As illustrated in FIGS. 5-9, in an alternative embodiment of the invention, a connector 10′ includes a housing 12′ and a connector circuit board 14′. Housing 12′ is similar to housing 12, which is described above with regard to the embodiment shown in FIGS. 1-4, but has two inner portions 18′ that define two corresponding socket recesses through which a portion of the upper surface of connector circuit board 14′ is exposed. Like upper surface 20 of connector circuit board 14 in the above-described embodiment, the upper surface 20′ of connector circuit board 14′ has an array of resilient conductive contacts 22′ in each of the socket recesses. As illustrated in FIG. 8, the lower surface of connector circuit board 14′ has a BGA 26′ for mounting to a system circuit board in the same manner as in the above-described embodiment.

As illustrated in FIG. 6, a transceiver module 30′ can be mated with connector 10′ in a manner similar to that described above with regard to the embodiment shown in FIGS. 1-4. Transceiver module 30′ includes two transceiver devices 32′ and a heat sink 34′. An optical cable assembly 35′ is shown plugged into transceiver module 30′. In this embodiment, each base portion 28′ is part of a transceiver module 30′. To mate transceiver module 30′ with connector 10′, transceiver module 30′ is first oriented in a position in which base portions 28′ are aligned with the corresponding socket recesses. Then, transceiver module 30′ is pressed or otherwise urged in the direction of the arrow in FIG. 6 until base portions 28′ are received in the socket recesses and the resilient conductive contacts 22′ make contact with the conductive pads (not shown) on the lower surface of base portions 28′. As in the embodiment described with regard to FIGS. 1-4, base portions 28′ deflect or flex resilient conductive contacts 22′ to promote good electrical contact. In the mated position, dual base portions 28′ of transceiver module 30′ are fitted securely within the corresponding socket recesses, and resilient conductive contacts 22′ make contact with the conductive pads (not shown) on the lower surface of base portions 28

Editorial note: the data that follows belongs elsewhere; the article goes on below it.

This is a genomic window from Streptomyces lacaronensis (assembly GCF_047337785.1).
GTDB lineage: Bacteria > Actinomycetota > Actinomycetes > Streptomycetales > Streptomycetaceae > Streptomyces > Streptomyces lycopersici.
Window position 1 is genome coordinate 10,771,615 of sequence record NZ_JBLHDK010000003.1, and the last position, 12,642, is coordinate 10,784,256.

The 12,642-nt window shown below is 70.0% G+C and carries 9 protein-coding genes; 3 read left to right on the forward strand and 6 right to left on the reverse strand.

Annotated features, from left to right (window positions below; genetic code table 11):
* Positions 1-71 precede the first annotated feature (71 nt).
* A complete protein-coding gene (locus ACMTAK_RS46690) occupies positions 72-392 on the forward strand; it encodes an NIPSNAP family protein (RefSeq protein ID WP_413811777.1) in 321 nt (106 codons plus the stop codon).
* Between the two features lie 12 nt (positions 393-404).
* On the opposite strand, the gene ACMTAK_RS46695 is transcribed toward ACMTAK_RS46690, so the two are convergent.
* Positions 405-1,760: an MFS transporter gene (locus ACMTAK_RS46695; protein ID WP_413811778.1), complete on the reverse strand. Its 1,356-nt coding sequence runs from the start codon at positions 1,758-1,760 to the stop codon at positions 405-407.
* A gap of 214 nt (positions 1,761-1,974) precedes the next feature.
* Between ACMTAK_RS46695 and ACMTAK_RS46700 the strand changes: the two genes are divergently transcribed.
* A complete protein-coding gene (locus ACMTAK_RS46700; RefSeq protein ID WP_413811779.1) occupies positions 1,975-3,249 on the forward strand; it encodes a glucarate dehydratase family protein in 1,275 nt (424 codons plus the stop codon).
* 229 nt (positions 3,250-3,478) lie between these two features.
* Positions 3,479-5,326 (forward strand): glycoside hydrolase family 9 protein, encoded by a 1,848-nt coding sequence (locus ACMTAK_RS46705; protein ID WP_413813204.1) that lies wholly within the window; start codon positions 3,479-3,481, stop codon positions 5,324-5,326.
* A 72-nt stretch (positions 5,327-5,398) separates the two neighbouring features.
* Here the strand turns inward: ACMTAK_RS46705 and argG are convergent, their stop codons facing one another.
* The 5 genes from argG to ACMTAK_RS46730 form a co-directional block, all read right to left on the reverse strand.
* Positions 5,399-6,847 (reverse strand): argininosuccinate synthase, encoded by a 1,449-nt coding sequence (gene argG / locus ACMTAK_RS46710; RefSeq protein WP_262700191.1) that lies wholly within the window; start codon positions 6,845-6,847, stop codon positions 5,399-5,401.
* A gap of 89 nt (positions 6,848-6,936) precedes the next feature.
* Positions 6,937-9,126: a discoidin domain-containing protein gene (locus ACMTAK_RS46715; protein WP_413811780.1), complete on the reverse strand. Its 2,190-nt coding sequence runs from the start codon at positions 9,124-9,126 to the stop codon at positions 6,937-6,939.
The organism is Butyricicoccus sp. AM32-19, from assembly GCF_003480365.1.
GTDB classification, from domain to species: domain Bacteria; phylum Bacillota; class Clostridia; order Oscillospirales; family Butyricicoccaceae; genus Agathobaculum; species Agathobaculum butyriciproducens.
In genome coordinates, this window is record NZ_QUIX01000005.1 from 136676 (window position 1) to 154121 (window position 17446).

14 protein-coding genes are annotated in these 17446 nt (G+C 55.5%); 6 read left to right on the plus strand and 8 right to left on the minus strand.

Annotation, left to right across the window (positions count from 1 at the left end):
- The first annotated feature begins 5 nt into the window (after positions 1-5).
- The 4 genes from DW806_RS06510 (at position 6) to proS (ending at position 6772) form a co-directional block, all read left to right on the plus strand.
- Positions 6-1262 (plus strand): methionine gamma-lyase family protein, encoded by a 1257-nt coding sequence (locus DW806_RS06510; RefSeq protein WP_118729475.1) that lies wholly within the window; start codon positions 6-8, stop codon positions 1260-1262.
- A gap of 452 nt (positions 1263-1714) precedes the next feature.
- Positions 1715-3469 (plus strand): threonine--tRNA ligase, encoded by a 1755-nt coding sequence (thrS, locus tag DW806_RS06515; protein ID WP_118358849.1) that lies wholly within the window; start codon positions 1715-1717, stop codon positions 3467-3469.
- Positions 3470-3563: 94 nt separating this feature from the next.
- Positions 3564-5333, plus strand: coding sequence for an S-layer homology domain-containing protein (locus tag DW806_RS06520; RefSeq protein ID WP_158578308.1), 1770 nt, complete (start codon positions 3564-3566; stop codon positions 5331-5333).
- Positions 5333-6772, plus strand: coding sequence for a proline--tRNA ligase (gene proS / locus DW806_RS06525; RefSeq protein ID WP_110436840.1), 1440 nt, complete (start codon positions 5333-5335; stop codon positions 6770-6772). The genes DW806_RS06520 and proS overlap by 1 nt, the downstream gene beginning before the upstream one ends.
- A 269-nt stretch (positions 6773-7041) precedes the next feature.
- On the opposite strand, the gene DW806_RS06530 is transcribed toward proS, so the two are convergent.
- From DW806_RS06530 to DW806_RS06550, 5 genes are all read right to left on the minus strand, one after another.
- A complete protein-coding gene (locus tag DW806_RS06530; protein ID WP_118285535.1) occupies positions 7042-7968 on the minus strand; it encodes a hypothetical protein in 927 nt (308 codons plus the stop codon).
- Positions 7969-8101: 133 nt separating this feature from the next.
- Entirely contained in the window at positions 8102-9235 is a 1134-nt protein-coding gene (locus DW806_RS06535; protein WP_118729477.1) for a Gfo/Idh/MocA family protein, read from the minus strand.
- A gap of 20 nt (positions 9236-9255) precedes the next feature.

Transceiver module 30′ includes two spring-biased lever latches 44 that together define a locking engagement. Latches 44 can engage corresponding rim features 46 on housing 12′ to retain transceiver module 30′ in the above-described position in which it is mated with connector 10′. That is, latches 44 hold transceiver module 30′ against connector 10′ in a manner that counteracts the spring force exerted by the flexed resilient conductive contacts 22′.